On the debt ceiling deal, direction more important than degree
If you want to read the bill yourself, here you go. And here is a nice summary from MF Global:
Ø Debt Ceiling increase in three tranches for a $2.4T total:
o Immediate $400B raise
o Second $500B raise, subject to congressional disapproval (the old McConnell-Reid Plan)
o Third and final $1.5T raise, subject to congressional disapproval
Ø $917B in cuts through the Boehner Plan’s spending caps
Ø Special Committee of 12 Members of Congress with mandate to recommend $1.5T in deficit reduction by November 23, 2011 and Congress is required to vote on recommendations by December 23, 2011
o Simple majority to pass recommendations out of committee
o Fast Track process for votes on House and Senate Floors
o Trigger/Sequester modeled after Gramm-Rudman model
§ If Special Committee can’t agree to recommendations, triggers $1.2 trillion in across-the-board cuts, half would be Defense cuts and the other half would be non-Defense cuts. Non-defense cuts would exempt Social Security and Medicaid, and only impact providers in the Medicare cuts.
Ø Balanced Budget Amendment votes on House and Senate floors
Having now arrived at the beach in the Outer Banks, NC, I am trying to write as little as possible, so brief thoughts only:
a) This deal does not fundamentally change America’s fiscal trajectory. But that said, it does keep the momentum going for further fiscal fixes. I have been comparing it to the War in the Pacific. This deal is Guadalcanal or, probably more accurately, Tarawa. Hopefully, this new congressional committee to cut spending will be the next island, maybe Saipan. Iwo Jima and Okinawa come in 2013. That will be the time for fundamental entitlement or tax reform.
b) As far as 2012 election impact, the deal might be more like the killing of OBL — an ephemeral boost rather than a political game changer. Obama is probably happy that few of the cuts happen next year. The White House would view major cuts as a drag on the economy. (Yet liberals still really hate this bill.) Far more important is that time is running out for a major economic acceleration that would dramatically lower unemployment or boost wages. It is growing more likely the jobless rate will be closer to 9 percent at the end of 2012 than 8 percent. As it is, Obama’s approval rating is down around 40 percent, according to Gallup. The GOP nomination is certainly worth having.
c) Next up: Figuring out deficit neutral ways of boosting the economy. If unemployment stays where it is or the economy veers toward recession, I don’t expect Washington to sit on its hands. The idea of a tax holiday on foreign earnings of U.S. corporations will get a further hearing. The inflow of money would be used for hiring, buying equipment or stock buybacks/dividends. Republicans would be greatly in favor. All would have a positive economic effect on the economy. And the tax revenue — some $40-50 billion — could be used for some stimulus plan Democrats would like. Maybe this one from economist Ed Yardeni:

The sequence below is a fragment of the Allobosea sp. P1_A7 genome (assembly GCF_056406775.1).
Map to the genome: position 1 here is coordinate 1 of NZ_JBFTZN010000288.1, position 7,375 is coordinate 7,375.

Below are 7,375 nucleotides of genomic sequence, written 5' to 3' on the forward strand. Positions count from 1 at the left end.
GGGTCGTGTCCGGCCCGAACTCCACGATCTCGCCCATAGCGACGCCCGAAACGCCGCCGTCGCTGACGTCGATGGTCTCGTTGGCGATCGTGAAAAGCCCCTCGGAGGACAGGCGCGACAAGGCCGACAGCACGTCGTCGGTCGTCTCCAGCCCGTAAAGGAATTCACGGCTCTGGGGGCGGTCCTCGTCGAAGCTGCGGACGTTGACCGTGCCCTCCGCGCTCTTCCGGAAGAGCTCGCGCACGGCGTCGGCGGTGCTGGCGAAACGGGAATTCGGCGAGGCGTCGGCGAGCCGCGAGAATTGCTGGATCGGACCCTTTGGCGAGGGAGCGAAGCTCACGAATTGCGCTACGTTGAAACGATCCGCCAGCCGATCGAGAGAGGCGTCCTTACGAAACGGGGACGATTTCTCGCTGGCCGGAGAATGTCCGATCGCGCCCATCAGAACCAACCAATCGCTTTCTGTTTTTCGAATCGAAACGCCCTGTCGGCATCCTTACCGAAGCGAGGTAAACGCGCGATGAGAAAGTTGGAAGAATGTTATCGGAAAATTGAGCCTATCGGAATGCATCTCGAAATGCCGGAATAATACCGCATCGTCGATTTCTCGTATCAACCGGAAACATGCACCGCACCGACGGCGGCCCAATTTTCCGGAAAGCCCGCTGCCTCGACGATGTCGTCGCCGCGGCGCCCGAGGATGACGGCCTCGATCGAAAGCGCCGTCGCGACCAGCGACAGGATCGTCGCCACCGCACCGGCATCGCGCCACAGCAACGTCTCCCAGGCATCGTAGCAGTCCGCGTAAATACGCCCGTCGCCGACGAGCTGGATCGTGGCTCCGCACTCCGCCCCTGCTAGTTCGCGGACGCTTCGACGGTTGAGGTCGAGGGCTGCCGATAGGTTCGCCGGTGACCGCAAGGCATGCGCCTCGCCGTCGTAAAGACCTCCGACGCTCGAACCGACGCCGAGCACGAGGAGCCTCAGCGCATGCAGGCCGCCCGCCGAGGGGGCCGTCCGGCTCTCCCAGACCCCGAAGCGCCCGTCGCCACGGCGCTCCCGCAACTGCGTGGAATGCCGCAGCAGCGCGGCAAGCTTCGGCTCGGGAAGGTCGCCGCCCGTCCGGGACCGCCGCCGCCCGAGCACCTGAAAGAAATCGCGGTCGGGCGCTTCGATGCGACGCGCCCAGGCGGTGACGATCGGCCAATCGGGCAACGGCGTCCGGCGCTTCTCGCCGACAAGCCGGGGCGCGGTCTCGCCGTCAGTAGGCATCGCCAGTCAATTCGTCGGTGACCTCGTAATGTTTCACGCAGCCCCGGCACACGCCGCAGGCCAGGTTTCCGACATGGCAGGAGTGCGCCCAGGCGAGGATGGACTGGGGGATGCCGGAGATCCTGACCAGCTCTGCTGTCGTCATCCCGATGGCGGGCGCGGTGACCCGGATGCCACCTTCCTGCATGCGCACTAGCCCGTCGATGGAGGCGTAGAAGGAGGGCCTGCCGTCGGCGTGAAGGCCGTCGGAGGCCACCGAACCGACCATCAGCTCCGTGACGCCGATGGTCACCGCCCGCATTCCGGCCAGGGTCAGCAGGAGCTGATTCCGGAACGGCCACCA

(1) The federal government should provide a $20,000 matching subsidy toward a down payment on a house to any homebuyer who puts up at least the same amount and is approved for a mortgage loan. The program would be capped at two million existing single-family homes. So the cost of the program would be $40 billion. The purchased property would have to be the primary residence of the buyer.
(2) This program could be paid for by slashing the corporate tax rate on repatriated foreign earnings from 35% to 10%. We estimate that doing so could easily raise the $40 billion necessary to finance the program. Moody’s research recently estimated that at least half of US companies’ record $1,240 billion in cash balances is held overseas. It’s over there and not here because of the large repatriation tax. In recent conversations with top executives of several major US technology companies with cash overseas, Carl was assured that lowering that tax to 10% would bring most of the money to the US.
(3) Rental income would be tax free for 10 years for homebuyers who purchase existing single-family houses as rental properties. They would not be eligible for the down payment subsidy. The 10-year tax-free status of the rental income would be transferable to new owners during that period. The number of rental units under the program would be capped at one million.